Many people have never lived a day without knowing the name of Jesus. They grew up with the hymns and knowing the gospels. Others have taken their knowledge of the Savior further through intensive study, Bible school, or even seminary.
Although many years of knowing Christ often carry with them the danger of familiarity—i.e. complacency—not everyone falls prey to the threat. There is, in fact, another danger.
All of Jesus’ disciples grew up knowing their Bibles. They lived in anticipation of the Messiah. And finally, they had found Him.
- By the time Jesus brought His disciples to Bethsaida that day, they had followed Him for more than two years.
- They carried with them the admiration of the crowds.
- They were leaders, promised by Christ to reign with Him.
What else was there to gain? They had gone as high as they could. Many of us might slip into the same error of thinking.
For the faithful follower of Jesus, there is another danger beyond complacency.
Back to Bethsaida
This wasn’t the first time Jesus took the disciples to Bethsaida. He had performed a miracle thereabouts by multiplying the fish and loaves for thousands to eat. As Jesus and His men approached the area where this miracle had occurred, Jesus asked them a question:
Why do you discuss the fact that you have no bread? Do you not yet see or understand? Do you have a hardened heart? Having eyes, do you not see? — Mark 8:17-18
Notice how Jesus linked physical sight with understanding?
This should have been a clue when someone brought a blind man to Jesus at Bethsaida. The Lord healed the man—but not all at once (Mark 8:22-26).
Strange, but why did Jesus heal the blind man in stages?
- Was Jesus having an off day?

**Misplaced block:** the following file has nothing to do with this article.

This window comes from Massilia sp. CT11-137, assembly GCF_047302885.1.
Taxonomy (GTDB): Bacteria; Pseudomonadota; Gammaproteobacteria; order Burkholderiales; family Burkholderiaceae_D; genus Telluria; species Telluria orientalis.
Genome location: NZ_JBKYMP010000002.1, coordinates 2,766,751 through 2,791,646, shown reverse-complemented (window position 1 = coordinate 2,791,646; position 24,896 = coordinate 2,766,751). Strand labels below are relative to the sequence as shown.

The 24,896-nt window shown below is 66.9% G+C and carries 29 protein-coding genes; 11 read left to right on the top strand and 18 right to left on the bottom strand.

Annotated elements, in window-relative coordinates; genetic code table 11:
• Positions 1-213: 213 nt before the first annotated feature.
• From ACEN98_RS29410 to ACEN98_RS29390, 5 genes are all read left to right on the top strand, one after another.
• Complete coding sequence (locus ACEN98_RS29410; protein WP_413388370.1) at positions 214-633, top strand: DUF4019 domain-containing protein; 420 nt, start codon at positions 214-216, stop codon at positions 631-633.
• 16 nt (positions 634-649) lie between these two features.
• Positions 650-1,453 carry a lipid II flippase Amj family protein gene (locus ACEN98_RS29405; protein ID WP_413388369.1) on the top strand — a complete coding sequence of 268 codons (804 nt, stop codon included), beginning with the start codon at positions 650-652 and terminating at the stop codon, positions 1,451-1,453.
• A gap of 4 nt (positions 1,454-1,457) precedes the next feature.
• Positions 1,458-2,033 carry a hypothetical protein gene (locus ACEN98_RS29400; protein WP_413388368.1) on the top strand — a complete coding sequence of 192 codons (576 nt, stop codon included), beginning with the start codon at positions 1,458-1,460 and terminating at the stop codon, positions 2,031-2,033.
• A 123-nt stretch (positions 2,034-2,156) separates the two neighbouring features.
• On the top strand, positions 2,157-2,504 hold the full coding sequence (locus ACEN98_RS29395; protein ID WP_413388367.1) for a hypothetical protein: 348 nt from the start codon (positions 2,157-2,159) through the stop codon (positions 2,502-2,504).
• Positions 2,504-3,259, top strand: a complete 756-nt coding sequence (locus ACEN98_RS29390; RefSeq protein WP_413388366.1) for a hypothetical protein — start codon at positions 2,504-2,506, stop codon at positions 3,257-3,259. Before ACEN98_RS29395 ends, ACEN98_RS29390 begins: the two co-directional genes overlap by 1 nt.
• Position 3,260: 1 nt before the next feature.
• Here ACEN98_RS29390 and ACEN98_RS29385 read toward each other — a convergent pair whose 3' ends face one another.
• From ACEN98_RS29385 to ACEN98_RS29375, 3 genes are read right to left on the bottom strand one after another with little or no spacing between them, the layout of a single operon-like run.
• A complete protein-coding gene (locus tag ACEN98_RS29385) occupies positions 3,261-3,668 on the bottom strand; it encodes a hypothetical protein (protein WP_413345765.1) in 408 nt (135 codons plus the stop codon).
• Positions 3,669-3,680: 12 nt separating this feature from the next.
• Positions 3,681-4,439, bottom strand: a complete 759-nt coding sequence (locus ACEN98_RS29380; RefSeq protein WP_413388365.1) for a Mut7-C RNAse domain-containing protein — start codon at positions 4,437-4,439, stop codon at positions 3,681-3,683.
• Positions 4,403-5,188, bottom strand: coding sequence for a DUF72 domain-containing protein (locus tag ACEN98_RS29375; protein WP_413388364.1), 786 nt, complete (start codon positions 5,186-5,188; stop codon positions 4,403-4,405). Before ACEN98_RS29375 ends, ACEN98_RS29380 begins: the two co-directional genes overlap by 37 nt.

- Was the blind man a difficult case?
- Was Jesus losing His power?
No. None of these. The answer lies in the questions Jesus had asked the disciples right before the miracle. Here they are again:
Do you not yet see or understand? Do you have a hardened heart? Having eyes, do you not see? — Mark 8:17-18
Jesus’ intended His healing of the blind man to open the eyes of the disciples. Jesus gave sight to the blind man in stages to teach His disciples that their understanding would come in stages.
It’s the same with us.
I Can See Clearly Now
Immediately after the lesson at Bethsaida, Jesus took the twelve north to Caesarea Philippi where He took their understanding of Him to a new level.
- In Jesus’ well-known conversation with His disciples, He asked them who they thought He was.
- Peter spoke for the group when He answered, “You are the Christ.”
- Jesus took their understanding of the Christ to a new level when He revealed that He would die in Jerusalem and then rise again.
Just as the blind man saw in stages, and as the disciples learned about Jesus in stages, so you and I have much to learn about the one to whom we have trusted our eternal destiny.
A God who is infinite has to reveal Himself in ways we can understand.
A Danger of Knowing Jesus
For those of us who have known Jesus all our lives—those who know a lot about Jesus—Peter’s response shows us a danger. After Jesus revealed more about Himself (namely, that He would die), Peter again spoke for the group and replied, “No, Lord, this will never happen to you!”
Jesus responded to Peter with words we also should consider:
You are not setting your mind on God’s interests, but man’s. — Mark 8:33
We limit our understanding of Jesus when we require Him to act within the limitations of our understanding. When God allows struggles in your life—they have not come to torment you but to teach you. The hard time you’re going through may be the only way God can give you a fuller understanding of who He is.
To deepen your understanding of Jesus, set your mind on God’s interests above your own.
After all, aren’t God’s interests are always in our best interests?
Question: How has God used difficulties to teach you about Him? To leave a comment, just click here.